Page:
Fight or Flight

One M3 GT4, one Z4 GT3 and a wide-open race track makes for one happy least until the aerodynamics come into play and his ego is irreparably bruised.

February 24, 2012
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When the call came from Munich asking if I would be interested in driving a race-ready Z4 GT3 in Spain, on Valencia’s Ricardo Tormo race track, to be precise, I suppressed the impulse to ask what they wanted in return. My right arm, perhaps? Firstborn son?

Instead, I replied coolly that I’d need to check my schedule.

There would also be a M3 GT4 for me to drive on the track—for comparison purposes, so to speak—added the man from Munich.

Um, yes, I said, I think I can make it.

Jolly, he replied, hanging up the phone.

That was the moment I fainted. Well, not really, but I did fist-pump so hard that I nearly dislocated my shoulder.

Driving a Z4 GT3 at Valencia? And an M3 GT4? Talk about a bucket list item!

GT3 vs. GT4

If you haven’t been following European sports car racing over the last few years, you might want a bit of explanation about the cars in question. Both are designed for production racing, which means they’re based on BMW’s M3 and Z4 road cars. How closely they correspond to those cars, however, depends on the class they’re designed to run in.

Intended for amateur racers, the GT4 class permits the fewest modifications. GT4 cars get a roll cage, of course, and they’re stripped of all the superfluous luxuries that make street cars more comfortable and/or practical but which have no purpose on a race car, like rear seats and carpeting. They also get a few modifications, like better brakes, that improve their suitability for racing. In the GT4 European Cup, the M3 GT4 races against Ford Mustangs, Chevy Camaros, C6 Corvettes and Nissan Z-cars, and it’s done fairly well: Ekris BMW won the team title last year, and its drivers Ricardo van der Ende and Duncan Huisman finished 1-2 in the driver’s chase.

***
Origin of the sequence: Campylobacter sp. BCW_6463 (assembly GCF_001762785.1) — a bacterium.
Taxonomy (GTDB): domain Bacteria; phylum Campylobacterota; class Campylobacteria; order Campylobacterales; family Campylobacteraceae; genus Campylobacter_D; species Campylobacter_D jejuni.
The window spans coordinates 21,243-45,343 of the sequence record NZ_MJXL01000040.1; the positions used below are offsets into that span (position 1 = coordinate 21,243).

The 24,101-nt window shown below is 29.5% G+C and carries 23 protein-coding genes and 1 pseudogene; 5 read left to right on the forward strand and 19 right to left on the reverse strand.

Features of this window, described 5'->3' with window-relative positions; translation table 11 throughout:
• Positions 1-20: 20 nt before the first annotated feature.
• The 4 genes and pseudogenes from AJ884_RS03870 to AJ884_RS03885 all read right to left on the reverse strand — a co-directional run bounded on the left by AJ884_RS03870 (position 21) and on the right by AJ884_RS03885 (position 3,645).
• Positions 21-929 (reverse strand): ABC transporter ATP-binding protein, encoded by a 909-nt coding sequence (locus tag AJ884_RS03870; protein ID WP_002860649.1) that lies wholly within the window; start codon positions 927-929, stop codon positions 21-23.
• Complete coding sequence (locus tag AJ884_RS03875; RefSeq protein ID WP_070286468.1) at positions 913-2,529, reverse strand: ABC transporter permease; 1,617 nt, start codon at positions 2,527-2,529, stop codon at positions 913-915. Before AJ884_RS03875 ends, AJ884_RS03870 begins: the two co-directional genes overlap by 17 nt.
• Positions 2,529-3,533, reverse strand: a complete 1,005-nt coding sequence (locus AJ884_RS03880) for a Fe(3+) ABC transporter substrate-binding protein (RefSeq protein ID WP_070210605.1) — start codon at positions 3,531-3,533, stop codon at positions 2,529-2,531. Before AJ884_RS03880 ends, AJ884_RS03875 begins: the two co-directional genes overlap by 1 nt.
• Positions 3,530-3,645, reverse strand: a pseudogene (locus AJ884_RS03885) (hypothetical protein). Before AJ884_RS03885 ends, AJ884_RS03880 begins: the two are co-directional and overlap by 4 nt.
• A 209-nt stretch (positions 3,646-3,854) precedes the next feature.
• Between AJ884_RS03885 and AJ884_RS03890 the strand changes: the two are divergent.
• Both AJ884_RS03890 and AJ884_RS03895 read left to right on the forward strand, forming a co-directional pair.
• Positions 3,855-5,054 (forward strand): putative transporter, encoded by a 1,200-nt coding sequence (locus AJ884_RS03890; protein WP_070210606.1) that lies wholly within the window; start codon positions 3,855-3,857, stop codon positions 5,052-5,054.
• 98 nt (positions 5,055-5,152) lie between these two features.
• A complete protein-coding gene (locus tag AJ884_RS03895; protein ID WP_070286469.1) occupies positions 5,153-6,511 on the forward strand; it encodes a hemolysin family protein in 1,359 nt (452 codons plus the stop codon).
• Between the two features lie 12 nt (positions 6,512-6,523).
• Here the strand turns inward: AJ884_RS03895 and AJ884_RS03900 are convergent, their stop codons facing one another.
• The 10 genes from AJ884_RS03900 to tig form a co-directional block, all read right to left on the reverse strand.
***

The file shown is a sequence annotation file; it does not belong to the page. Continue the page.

GT3 cars also begin as series production vehicles, albeit of a higher specification than the GT4s. They’re faster and more powerful, more like purpose-built race cars than the lower-spec GT4s. The Z4 sheds its usual six-cylinder engine for the M3’s V8, allowing it to compete against cars like the Audi R8 LMS, Ferrari 458 GT3 and Porsche 911 GT3 R, to name a few. Despite such stiff competition, the Z4 GT3 has been one of BMW’s most reliably successful racers over the last two years—at least in Europe. Customers who wanted to race one in the U.S. haven’t been so lucky, though BMW Motorsport Director Jens Marquardt says the car is slated to arrive here in 2013, once Motorsport can develop a version that meets the regulations for a series like the ALMS or Grand-Am.

It’ll be worth the wait, believe me.

Valencia: Built for motorcycles, challenging for cars

I’m standing in the pit lane of Valencia’s Ricardo Tormo racetrack—the one used for MotoGP racing and Formula One testing but not racing, which takes place instead on a street course along Valencia’s harbor—looking at the Z4 GT3, a magnificent racing machine that won the 24-hour races in Dubai and Barcelona and finished second at Spa-Francorchamps in 2011.

Even sitting still, the Z4 is sending my adrenal glands into overdrive, and I’m having a kind of “fight or flight” attack in response. I settle on fight, keeping the flight option open in case I put the car into a guardrail.

Video by BMW

Also from Issue 106

  • 205-hp hot-rod 1600
  • Comparison: F30 335i vs. 328i
  • Not for U.S.: F10 528i Touring
  • Market update: E39 M5—The first supersedan
  • E1: An electric BMW from 1991
  • Sonic MS street-and-track-ready E92 M3
  • Dinan twin-turbo: E32 750iL & E31 850Ci
  • 1960s BMW 1800 TiSA sports racers
  • Tips to improve your driving
  • Dorkfest V.2: E36/8 gathering in NorCal
  • Ice racing in a BMW
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